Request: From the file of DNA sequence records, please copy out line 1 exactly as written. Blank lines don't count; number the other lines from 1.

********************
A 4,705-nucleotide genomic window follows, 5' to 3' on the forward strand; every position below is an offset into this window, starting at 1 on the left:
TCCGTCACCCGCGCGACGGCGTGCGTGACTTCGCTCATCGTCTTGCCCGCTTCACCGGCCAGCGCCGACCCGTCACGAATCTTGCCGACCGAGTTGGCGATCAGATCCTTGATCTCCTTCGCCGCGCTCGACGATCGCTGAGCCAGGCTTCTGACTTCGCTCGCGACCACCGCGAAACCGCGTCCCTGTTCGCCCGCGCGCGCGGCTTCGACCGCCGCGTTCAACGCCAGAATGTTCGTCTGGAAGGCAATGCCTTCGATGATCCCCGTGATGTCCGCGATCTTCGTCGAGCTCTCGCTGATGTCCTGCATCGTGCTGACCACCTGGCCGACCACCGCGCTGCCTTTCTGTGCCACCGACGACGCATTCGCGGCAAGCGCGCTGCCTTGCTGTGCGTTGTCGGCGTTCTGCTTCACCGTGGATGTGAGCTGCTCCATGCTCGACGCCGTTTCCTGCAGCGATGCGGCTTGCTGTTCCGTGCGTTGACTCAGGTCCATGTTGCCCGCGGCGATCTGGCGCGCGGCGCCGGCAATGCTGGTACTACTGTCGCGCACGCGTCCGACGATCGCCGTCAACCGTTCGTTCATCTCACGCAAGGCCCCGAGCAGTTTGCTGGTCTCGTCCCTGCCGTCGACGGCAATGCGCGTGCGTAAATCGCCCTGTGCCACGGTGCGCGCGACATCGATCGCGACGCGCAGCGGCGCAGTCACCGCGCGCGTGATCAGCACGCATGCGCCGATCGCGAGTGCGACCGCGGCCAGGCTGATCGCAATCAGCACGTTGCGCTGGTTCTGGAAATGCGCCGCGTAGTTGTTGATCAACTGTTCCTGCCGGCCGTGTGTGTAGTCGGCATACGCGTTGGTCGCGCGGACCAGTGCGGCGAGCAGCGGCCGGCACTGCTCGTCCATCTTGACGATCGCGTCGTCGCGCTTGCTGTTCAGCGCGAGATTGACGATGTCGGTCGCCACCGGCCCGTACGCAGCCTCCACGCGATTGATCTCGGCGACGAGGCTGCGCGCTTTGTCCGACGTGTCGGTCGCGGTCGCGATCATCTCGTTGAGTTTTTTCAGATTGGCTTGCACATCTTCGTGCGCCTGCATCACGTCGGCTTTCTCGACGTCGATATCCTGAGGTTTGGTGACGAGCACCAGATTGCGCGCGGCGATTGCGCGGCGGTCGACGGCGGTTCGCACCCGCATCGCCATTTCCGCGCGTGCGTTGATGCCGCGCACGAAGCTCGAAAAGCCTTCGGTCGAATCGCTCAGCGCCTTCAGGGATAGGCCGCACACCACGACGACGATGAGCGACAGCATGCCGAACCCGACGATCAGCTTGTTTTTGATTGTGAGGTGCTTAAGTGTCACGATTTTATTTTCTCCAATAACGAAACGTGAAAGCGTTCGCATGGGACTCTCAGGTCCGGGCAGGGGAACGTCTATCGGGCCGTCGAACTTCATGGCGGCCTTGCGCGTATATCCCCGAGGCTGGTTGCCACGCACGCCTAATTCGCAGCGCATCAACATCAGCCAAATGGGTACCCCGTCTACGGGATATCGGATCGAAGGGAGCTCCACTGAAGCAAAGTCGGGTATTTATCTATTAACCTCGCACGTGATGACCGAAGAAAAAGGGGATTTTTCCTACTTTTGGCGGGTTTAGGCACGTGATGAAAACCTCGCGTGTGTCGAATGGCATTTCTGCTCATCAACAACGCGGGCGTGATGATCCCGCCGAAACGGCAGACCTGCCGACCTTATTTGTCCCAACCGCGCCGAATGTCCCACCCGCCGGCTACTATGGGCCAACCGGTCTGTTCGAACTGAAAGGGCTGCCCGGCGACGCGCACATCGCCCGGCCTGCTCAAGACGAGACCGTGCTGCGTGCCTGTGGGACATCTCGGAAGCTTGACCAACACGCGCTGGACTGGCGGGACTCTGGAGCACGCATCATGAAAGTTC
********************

A 4,705-nucleotide genomic window follows, 5' to 3' on the forward strand; every position below is an offset into this window, starting at 1 on the left: